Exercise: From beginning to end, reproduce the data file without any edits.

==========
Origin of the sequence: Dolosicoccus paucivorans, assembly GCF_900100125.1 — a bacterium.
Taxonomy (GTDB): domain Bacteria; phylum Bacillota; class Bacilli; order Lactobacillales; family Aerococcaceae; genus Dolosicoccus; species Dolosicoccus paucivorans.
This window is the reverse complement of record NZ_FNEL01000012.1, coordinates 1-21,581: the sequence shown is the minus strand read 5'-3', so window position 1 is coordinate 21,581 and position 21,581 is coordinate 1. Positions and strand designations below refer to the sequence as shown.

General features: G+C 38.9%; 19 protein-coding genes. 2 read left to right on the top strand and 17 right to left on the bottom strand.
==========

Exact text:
Origin of the sequence: Dolosicoccus paucivorans, assembly GCF_900100125.1 — a bacterium.
Taxonomy (GTDB): domain Bacteria; phylum Bacillota; class Bacilli; order Lactobacillales; family Aerococcaceae; genus Dolosicoccus; species Dolosicoccus paucivorans.
This window is the reverse complement of record NZ_FNEL01000012.1, coordinates 1-21,581: the sequence shown is the minus strand read 5'-3', so window position 1 is coordinate 21,581 and position 21,581 is coordinate 1. Positions and strand designations below refer to the sequence as shown.

General features: G+C 38.9%; 19 protein-coding genes. 2 read left to right on the top strand and 17 right to left on the bottom strand.